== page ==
I attended the Dice Summit this week, culminating in an awards show last night that is often compared to the Oscars of games, and I also followed news about another big gaming event, the Electronic Entertainment Expo (E3).
These two shows (and the GamesBeat Summit of course) always produce some of the biggest moments of the year for the video game industry. But they’re undergoing changes that are worth discussing.
The Dice Summit lived up to its tradition of electrifying keynotes with a talk by Tim Sweeney, CEO of Epic Games, who slammed a number of the big companies in gaming as private monopolies that were holding the industry back from its fullest potential, hurting both consumers and game developers. He wants the industry to be more competitive and to be more open.
The talk went over well, as the audience recognized that Sweeney was instrumental in using Fortnite to get game platforms to finally support crossplay. I’ve seen startup studios like Elodie Games announce crossplay as a staple of their business strategies, and Sweeney gets all the credit for that. Crossplay, however, has a long way to go before it becomes a no-hassle task for game studios, said Jesse Houston, CEO of Phoenix Labs, maker of the Dauntless crossplay game, in an interview.
Sweeney is also using the clout of Fortnite and the money it generates to get exclusives for the Epic Games Store, which is helping developers by taking only a 12% cut of game proceeds, rather than the traditional 30% that Google, Apple, and Steam take. He also took the platforms to task for anticompetitive behavior, calling Android a “fake open system” because of the hurdles it put in Epic’s way as it enabled sideloading of Fortnite via the Epic Games Store rather than Google Play. Those companies that Sweeney criticized did not respond to requests for comment.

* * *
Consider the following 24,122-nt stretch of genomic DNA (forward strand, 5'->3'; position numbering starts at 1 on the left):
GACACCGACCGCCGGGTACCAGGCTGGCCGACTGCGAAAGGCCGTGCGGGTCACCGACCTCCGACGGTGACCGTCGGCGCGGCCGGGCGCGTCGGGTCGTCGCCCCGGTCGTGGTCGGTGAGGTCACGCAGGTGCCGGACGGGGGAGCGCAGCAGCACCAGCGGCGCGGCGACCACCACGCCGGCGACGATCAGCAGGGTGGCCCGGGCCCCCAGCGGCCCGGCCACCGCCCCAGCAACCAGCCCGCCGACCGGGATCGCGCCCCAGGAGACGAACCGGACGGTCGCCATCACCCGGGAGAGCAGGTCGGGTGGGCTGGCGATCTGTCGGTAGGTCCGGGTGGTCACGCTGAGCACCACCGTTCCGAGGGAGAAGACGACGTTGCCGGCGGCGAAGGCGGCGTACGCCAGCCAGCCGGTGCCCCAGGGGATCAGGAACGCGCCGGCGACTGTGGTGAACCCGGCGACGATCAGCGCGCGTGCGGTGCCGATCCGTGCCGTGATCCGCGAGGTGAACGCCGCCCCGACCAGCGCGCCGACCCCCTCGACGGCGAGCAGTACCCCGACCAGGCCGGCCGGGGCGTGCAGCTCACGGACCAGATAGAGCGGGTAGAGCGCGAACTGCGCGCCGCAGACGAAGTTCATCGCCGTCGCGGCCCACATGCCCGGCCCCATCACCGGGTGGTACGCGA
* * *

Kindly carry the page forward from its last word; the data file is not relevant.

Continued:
But one part of Sweeney’s talk people disagreed with or were simply confused about was when Sweeney was trying to make a point about keeping politics out of game company marketing while preserving free speech about politics for gamers, esports players, and game creators. His discussion was simply confusing, and I wished Sweeney would have explained his view better in a Q&A.
That was a moment when I wished Dice was more of a platform for Q&A, rather than a good networking event. I did get to ask a town hall panel about Sweeney’s remarks later, and Jason Rubin, an executive at Facebook, said that he believed that Sweeney’s remarks were good, but he believes the industry needs a spectrum of companies, and they will all have different business strategies. Some will be more closed, like walled gardens, and some will be open. The result will be a balanced industry.
What would I have asked Sweeney? So companies should not take political positions, but is it OK for gamers to make political stances in your games? Is it OK for game creators to make political games? Is it OK for esports athletes to make political statements in your game tournaments? Is it OK for eports athletes to make political statements in your tournaments that are in China?
The irony of the show was that a surprise indie hit, Untitled Goose Game, won the Game of the Year, despite Sweeney’s position that such indie developers were getting squeezed too much. And the subtext is that Sweeney’s Epic Games, flush with cash from Fortnite, might just want to be annointed the new king (or private monopoly) of games, displacing Valve, whose money from Half-Life made yesteryear’s Steam distribution king. The king is dead. Long live the king. In other words, the ability for a developer to demand its own fair rights and profits in the game industry resides with Epic Games alone, because it has a lucrative and popular game like Fortnite. The rest are beggars.
I am going to guess that Sweeney did not run his talk by the marketing department, which would likely be horrified that he refers to Epic’s partners as private monopolies.